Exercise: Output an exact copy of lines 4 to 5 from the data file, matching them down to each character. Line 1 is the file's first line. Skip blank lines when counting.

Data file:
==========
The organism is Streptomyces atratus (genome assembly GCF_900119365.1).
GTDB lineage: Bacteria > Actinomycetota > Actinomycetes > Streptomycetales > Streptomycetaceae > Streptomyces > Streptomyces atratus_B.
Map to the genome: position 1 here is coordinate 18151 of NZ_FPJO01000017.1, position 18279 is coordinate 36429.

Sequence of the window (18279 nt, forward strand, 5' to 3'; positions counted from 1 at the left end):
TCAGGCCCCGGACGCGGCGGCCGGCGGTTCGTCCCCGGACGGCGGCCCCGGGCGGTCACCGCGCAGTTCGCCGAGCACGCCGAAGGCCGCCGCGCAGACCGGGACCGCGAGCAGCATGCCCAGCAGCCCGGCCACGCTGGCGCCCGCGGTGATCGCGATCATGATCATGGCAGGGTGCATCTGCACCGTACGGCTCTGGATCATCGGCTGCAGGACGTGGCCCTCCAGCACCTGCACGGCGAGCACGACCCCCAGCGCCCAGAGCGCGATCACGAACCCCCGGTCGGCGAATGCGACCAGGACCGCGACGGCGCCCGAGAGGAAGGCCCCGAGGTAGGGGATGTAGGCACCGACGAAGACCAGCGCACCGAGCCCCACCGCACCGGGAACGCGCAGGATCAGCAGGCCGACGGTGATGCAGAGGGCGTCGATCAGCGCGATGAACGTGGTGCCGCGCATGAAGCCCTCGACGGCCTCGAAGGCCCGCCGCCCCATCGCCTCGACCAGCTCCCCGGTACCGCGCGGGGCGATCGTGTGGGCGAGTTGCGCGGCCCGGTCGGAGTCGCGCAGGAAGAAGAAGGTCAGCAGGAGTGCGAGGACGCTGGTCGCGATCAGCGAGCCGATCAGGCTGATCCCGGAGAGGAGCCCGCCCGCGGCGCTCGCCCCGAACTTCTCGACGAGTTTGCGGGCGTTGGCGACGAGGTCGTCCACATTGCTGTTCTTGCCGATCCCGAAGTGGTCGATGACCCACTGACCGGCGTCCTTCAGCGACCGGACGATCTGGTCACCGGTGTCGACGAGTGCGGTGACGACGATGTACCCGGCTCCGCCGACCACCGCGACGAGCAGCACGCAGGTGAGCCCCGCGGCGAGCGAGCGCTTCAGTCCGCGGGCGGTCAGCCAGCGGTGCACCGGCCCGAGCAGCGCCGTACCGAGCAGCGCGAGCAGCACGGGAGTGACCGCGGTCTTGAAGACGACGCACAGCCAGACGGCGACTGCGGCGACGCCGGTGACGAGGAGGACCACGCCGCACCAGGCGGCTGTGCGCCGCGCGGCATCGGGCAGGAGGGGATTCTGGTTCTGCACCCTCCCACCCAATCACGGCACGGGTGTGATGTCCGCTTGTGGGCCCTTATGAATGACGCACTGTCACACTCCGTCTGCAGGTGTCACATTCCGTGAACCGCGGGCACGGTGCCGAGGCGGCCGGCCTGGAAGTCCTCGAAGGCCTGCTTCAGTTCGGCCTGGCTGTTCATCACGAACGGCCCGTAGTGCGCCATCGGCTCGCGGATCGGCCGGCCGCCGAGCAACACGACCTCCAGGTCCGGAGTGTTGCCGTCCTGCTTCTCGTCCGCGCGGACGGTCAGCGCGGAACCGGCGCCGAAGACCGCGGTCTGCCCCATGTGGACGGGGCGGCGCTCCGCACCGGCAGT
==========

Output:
Sequence of the window (18279 nt, forward strand, 5' to 3'; positions counted from 1 at the left end):
TCAGGCCCCGGACGCGGCGGCCGGCGGTTCGTCCCCGGACGGCGGCCCCGGGCGGTCACCGCGCAGTTCGCCGAGCACGCCGAAGGCCGCCGCGCAGACCGGGACCGCGAGCAGCATGCCCAGCAGCCCGGCCACGCTGGCGCCCGCGGTGATCGCGATCATGATCATGGCAGGGTGCATCTGCACCGTACGGCTCTGGATCATCGGCTGCAGGACGTGGCCCTCCAGCACCTGCACGGCGAGCACGACCCCCAGCGCCCAGAGCGCGATCACGAACCCCCGGTCGGCGAATGCGACCAGGACCGCGACGGCGCCCGAGAGGAAGGCCCCGAGGTAGGGGATGTAGGCACCGACGAAGACCAGCGCACCGAGCCCCACCGCACCGGGAACGCGCAGGATCAGCAGGCCGACGGTGATGCAGAGGGCGTCGATCAGCGCGATGAACGTGGTGCCGCGCATGAAGCCCTCGACGGCCTCGAAGGCCCGCCGCCCCATCGCCTCGACCAGCTCCCCGGTACCGCGCGGGGCGATCGTGTGGGCGAGTTGCGCGGCCCGGTCGGAGTCGCGCAGGAAGAAGAAGGTCAGCAGGAGTGCGAGGACGCTGGTCGCGATCAGCGAGCCGATCAGGCTGATCCCGGAGAGGAGCCCGCCCGCGGCGCTCGCCCCGAACTTCTCGACGAGTTTGCGGGCGTTGGCGACGAGGTCGTCCACATTGCTGTTCTTGCCGATCCCGAAGTGGTCGATGACCCACTGACCGGCGTCCTTCAGCGACCGGACGATCTGGTCACCGGTGTCGACGAGTGCGGTGACGACGATGTACCCGGCTCCGCCGACCACCGCGACGAGCAGCACGCAGGTGAGCCCCGCGGCGAGCGAGCGCTTCAGTCCGCGGGCGGTCAGCCAGCGGTGCACCGGCCCGAGCAGCGCCGTACCGAGCAGCGCGAGCAGCACGGGAGTGACCGCGGTCTTGAAGACGACGCACAGCCAGACGGCGACTGCGGCGACGCCGGTGACGAGGAGGACCACGCCGCACCAGGCGGCTGTGCGCCGCGCGGCATCGGGCAGGAGGGGATTCTGGTTCTGCACCCTCCCACCCAATCACGGCACGGGTGTGATGTCCGCTTGTGGGCCCTTATGAATGACGCACTGTCACACTCCGTCTGCAGGTGTCACATTCCGTGAACCGCGGGCACGGTGCCGAGGCGGCCGGCCTGGAAGTCCTCGAAGGCCTGCTTCAGTTCGGCCTGGCTGTTCATCACGAACGGCCCGTAGTGCGCCATCGGCTCGCGGATCGGCCGGCCGCCGAGCAACACGACCTCCAGGTCCGGAGTGTTGCCGTCCTGCTTCTCGTCCGCGCGGACGGTCAGCGCGGAACCGGCGCCGAAGACCGCGGTCTGCCCCATGTGGACGGGGCGGCGCTCCGCACCGGCAGT